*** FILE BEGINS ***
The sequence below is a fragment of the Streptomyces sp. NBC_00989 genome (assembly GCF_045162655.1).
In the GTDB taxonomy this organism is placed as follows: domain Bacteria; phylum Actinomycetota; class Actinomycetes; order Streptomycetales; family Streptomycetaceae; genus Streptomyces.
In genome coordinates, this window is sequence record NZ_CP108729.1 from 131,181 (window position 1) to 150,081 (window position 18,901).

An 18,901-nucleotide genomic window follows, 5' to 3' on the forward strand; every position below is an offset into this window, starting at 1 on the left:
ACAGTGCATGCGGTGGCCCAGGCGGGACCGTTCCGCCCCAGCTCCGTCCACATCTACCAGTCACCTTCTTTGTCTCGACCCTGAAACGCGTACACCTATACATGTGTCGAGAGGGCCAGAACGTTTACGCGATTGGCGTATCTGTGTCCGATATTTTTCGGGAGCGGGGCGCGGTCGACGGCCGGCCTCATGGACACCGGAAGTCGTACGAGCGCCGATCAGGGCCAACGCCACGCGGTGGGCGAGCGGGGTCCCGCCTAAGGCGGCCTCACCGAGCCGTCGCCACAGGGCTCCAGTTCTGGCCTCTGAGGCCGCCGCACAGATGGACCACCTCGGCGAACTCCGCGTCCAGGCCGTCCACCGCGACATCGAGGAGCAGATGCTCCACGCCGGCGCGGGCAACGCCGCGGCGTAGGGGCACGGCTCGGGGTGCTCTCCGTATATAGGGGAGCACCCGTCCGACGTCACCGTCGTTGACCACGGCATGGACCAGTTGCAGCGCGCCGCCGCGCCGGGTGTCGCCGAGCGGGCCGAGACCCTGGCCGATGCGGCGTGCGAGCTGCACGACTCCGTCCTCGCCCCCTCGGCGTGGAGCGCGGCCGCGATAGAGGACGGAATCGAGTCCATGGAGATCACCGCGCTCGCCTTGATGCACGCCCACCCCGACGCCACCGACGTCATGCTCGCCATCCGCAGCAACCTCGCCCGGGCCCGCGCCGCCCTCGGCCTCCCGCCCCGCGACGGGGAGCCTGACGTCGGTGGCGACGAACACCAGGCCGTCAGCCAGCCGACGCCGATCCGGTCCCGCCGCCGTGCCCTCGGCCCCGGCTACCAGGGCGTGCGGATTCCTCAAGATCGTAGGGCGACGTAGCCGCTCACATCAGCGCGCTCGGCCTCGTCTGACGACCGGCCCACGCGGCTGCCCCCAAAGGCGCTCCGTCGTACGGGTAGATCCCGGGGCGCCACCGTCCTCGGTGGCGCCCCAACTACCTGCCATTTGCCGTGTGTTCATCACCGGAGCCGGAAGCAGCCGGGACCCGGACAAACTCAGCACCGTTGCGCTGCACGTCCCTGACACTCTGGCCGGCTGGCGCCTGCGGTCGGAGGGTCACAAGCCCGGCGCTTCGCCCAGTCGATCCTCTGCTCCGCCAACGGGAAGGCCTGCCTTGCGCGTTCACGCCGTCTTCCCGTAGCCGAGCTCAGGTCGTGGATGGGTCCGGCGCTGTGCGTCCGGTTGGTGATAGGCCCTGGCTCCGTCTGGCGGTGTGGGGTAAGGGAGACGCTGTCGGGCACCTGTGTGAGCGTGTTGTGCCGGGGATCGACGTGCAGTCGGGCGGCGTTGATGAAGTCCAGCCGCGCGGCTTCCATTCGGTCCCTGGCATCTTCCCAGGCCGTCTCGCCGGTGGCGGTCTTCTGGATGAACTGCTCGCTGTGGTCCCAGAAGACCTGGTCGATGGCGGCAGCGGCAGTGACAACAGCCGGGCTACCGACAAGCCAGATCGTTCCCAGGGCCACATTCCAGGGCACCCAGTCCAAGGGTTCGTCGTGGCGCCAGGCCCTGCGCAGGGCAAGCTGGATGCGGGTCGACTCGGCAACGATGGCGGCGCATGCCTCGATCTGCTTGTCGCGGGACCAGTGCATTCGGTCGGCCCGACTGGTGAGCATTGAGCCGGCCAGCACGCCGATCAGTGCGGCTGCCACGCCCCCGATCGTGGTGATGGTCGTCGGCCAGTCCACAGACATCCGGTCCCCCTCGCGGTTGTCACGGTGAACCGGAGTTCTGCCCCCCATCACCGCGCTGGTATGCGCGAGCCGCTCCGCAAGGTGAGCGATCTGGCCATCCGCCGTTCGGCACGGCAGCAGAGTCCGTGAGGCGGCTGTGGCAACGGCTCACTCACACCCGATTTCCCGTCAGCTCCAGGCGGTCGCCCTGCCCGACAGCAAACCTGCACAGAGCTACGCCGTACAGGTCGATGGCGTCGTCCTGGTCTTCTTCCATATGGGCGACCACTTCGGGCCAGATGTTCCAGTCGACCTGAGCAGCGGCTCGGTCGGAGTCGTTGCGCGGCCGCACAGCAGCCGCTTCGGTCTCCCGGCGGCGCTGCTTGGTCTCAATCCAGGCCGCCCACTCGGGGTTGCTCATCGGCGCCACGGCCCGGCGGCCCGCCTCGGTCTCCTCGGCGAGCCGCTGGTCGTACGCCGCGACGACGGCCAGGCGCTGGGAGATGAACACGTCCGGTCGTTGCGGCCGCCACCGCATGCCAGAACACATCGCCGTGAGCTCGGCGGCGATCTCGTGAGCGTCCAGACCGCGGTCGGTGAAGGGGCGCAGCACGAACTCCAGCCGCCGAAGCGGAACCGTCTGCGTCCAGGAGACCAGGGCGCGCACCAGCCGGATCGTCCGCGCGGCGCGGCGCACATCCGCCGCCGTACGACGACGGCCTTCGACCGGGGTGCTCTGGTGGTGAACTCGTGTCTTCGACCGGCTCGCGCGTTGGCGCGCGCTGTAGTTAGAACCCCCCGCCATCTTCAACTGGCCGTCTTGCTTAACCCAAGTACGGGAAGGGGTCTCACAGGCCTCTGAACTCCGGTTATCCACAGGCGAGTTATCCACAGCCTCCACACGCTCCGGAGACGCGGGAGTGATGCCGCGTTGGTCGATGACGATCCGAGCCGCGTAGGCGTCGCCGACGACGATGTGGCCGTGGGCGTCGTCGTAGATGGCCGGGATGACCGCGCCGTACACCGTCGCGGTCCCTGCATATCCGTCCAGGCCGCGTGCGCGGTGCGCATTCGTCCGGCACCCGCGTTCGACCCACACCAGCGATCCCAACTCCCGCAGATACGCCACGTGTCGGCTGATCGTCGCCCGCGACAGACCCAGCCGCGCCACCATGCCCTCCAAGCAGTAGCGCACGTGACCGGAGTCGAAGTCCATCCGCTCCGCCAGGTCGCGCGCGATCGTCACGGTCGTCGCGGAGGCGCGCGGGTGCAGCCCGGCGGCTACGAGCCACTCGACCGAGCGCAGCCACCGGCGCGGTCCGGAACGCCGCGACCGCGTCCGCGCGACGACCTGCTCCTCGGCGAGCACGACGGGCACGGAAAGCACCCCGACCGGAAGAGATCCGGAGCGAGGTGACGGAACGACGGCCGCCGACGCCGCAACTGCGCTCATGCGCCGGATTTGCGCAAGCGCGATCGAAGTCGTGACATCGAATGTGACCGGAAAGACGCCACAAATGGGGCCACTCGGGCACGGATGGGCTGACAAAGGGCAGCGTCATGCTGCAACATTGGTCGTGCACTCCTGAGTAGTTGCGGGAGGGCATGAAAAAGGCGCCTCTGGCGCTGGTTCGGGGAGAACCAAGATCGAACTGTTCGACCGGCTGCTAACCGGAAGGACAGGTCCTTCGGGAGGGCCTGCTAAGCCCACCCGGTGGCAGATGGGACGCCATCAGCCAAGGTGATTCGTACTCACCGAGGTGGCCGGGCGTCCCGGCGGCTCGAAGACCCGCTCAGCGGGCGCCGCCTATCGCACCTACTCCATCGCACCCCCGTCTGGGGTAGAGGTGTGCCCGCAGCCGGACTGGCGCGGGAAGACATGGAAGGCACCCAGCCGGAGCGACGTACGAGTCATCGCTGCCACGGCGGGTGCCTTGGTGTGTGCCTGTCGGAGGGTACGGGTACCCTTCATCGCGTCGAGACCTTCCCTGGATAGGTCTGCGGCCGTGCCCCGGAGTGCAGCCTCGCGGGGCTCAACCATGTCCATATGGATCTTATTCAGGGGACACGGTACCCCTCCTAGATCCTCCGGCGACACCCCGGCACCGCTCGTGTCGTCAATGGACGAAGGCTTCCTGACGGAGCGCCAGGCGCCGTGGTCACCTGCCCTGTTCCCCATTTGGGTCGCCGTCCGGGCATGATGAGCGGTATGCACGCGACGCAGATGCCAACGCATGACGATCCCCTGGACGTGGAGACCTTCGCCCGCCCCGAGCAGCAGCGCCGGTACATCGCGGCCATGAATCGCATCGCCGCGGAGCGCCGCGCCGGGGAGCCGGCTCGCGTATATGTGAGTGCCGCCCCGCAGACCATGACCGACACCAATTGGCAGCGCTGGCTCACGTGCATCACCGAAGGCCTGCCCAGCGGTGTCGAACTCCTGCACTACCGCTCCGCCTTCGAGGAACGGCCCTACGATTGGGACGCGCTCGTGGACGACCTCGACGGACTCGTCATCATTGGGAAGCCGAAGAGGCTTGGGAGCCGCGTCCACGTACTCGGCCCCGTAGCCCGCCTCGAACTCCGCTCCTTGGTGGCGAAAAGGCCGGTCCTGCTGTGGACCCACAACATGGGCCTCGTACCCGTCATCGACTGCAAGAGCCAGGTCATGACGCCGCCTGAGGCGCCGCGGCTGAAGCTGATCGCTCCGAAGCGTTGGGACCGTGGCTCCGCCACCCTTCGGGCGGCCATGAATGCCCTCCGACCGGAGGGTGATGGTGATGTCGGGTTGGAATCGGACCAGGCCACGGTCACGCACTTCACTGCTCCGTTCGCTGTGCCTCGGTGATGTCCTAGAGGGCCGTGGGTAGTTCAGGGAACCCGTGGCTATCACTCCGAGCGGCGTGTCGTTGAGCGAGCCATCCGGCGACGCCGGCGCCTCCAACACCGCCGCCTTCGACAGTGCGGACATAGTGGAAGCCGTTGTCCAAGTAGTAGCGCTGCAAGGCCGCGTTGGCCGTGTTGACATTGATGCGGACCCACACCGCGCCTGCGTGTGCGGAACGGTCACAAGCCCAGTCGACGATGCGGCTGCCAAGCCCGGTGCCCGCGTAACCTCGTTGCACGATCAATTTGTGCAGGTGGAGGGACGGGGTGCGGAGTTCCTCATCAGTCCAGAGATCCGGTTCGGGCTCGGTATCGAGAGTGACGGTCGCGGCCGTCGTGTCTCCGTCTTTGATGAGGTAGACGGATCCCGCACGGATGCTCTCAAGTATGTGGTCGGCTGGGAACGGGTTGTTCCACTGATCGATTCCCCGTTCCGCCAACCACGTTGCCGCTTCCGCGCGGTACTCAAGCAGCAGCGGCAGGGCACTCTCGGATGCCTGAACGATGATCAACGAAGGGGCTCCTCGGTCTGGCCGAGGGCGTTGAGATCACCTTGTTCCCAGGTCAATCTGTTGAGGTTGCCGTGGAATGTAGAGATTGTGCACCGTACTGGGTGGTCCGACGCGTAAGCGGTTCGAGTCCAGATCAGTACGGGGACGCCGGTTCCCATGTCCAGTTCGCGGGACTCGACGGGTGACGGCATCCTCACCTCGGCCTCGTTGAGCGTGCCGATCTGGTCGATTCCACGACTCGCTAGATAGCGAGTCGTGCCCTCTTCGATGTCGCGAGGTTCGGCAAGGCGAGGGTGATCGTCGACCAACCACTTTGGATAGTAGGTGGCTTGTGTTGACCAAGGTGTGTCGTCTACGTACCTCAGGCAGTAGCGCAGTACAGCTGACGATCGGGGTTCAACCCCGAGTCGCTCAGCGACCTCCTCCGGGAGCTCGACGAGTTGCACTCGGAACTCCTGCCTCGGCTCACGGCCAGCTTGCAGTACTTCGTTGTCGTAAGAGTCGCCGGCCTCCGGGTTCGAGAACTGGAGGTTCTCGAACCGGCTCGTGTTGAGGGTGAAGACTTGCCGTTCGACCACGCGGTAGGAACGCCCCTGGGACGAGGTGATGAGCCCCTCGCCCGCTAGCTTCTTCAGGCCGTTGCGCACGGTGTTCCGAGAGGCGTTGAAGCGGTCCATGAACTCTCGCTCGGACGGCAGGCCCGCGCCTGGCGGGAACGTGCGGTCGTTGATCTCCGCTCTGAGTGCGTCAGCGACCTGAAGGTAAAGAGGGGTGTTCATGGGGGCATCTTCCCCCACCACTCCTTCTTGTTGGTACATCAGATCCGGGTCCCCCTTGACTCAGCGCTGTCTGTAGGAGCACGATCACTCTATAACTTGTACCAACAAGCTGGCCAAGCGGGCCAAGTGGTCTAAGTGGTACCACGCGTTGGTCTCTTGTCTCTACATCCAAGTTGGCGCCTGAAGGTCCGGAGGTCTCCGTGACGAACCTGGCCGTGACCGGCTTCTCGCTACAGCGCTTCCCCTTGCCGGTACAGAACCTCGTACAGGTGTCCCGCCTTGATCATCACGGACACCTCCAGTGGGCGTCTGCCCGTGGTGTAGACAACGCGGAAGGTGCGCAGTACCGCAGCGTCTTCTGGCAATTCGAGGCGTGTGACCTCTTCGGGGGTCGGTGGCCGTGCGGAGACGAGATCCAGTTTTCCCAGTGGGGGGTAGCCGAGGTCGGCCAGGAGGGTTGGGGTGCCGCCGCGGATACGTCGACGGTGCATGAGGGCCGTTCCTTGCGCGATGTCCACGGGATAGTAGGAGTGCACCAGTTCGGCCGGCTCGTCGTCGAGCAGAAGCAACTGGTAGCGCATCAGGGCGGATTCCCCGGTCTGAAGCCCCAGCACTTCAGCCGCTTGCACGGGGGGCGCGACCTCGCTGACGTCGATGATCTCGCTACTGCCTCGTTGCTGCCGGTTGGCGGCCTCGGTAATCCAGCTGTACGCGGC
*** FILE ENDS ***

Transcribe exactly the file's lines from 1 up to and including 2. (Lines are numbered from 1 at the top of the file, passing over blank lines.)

The sequence below is a fragment of the Streptomyces sp. NBC_00989 genome (assembly GCF_045162655.1).
In the GTDB taxonomy this organism is placed as follows: domain Bacteria; phylum Actinomycetota; class Actinomycetes; order Streptomycetales; family Streptomycetaceae; genus Streptomyces.